A quality engineer for a drug manufacturer wants to determine the shelf life for a medication. The concentration of the active ingredient in the medication decreases over time. The engineer wants to determine when the concentration reaches 90% of the intended concentration. The engineer randomly selects 8 batches of medication from a larger population of possible batches and tests one sample from each batch at nine different times.
In the example of a stability study with a random batch factor, the engineer determined that the shelf life for a medication was about 53.18 months. For this analysis, the shelf life is the time when the 95% confidence interval for 95% of the drug crosses the lower specification limit. The lower specification limit is 90. The engineer wants to predict the mean concentration of the pills at 53.18 months.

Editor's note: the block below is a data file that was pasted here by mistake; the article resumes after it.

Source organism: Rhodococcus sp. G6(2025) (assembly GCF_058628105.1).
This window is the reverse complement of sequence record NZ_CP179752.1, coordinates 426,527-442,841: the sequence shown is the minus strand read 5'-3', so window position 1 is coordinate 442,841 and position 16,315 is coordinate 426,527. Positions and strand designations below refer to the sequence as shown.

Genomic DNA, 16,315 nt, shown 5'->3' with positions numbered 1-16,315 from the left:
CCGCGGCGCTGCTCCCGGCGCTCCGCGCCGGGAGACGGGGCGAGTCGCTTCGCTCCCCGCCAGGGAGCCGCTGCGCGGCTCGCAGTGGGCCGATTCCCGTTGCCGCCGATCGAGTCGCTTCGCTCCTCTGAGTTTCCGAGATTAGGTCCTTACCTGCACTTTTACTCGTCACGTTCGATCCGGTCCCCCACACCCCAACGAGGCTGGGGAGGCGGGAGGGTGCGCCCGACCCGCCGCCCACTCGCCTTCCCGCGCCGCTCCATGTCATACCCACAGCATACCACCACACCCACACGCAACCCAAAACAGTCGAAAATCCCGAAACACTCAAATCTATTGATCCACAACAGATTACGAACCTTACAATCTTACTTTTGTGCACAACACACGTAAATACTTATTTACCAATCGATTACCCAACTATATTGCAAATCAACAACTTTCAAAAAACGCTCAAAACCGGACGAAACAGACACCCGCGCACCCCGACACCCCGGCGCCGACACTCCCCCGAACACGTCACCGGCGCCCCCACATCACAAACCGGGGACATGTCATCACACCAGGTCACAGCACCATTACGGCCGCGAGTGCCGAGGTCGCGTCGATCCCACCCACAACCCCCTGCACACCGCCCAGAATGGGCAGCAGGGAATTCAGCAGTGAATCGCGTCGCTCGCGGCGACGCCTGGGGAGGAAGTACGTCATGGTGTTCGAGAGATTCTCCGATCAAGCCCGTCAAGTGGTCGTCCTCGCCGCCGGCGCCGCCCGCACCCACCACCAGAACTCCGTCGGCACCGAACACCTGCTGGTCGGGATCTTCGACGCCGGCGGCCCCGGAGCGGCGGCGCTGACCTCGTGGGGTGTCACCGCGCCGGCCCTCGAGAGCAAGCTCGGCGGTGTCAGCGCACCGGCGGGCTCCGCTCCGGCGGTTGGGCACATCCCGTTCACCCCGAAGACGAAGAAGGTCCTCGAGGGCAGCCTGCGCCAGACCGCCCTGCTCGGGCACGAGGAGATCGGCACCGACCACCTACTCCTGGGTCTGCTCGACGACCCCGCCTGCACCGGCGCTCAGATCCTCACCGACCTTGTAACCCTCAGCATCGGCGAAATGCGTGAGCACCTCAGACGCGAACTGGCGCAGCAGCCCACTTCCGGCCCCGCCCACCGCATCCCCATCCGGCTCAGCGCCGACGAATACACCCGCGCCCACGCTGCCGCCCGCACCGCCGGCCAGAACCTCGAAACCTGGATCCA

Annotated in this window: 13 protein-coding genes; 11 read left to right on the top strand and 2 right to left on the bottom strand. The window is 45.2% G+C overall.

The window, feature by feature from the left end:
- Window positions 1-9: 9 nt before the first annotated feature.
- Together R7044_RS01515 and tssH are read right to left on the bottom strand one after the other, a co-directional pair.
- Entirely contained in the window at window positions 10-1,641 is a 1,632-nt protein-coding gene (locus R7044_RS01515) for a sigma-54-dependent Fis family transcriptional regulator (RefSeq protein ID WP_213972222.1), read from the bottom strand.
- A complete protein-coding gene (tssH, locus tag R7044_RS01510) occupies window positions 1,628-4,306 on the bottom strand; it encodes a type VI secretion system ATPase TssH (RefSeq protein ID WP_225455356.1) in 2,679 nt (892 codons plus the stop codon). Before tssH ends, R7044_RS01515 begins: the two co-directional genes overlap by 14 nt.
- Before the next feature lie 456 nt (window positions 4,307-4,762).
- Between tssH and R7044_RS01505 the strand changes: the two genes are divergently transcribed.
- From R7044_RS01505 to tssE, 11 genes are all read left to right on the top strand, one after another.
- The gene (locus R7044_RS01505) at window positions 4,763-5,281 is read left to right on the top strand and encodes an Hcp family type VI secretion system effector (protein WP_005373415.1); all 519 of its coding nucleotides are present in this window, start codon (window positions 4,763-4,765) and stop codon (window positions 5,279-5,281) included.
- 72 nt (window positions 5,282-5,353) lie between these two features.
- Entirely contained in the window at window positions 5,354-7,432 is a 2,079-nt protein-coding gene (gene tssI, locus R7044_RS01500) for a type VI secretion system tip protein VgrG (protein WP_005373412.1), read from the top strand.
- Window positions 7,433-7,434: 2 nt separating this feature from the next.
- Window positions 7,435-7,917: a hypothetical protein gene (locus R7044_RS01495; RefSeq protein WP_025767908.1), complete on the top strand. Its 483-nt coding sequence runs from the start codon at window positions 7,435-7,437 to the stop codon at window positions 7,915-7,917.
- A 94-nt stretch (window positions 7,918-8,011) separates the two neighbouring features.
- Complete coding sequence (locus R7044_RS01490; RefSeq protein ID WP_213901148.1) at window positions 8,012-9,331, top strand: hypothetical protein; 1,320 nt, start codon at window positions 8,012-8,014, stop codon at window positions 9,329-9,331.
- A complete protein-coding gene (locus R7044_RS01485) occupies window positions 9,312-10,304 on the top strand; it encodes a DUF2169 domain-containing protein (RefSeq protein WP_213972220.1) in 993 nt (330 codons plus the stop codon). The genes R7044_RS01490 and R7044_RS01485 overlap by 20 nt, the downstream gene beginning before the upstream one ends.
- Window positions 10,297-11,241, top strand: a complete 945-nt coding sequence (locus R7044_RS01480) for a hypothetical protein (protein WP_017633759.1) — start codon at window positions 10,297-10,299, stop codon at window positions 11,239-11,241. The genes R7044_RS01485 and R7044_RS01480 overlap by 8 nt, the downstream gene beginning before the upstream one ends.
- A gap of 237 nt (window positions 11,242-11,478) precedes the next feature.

The prediction for a random batch is for any batch from the population. The predicted mean concentration for any batch at 53.18 months is about 92.7. The confidence interval indicates that you can be 95% confident that the mean concentration is between approximately 91.84 and 93.52. The prediction interval indicates that you can be 95% confident that the concentration of any single pill that you test from the population is between approximately 90.15 and 95.22. The 95% confidence interval for the mean is greater than the lower specification limit at 53.18 months. In this analysis, the shelf life uses the time when the confidence interval for 95% of the concentrations is greater than the lower specification limit, not the confidence interval for the mean concentration.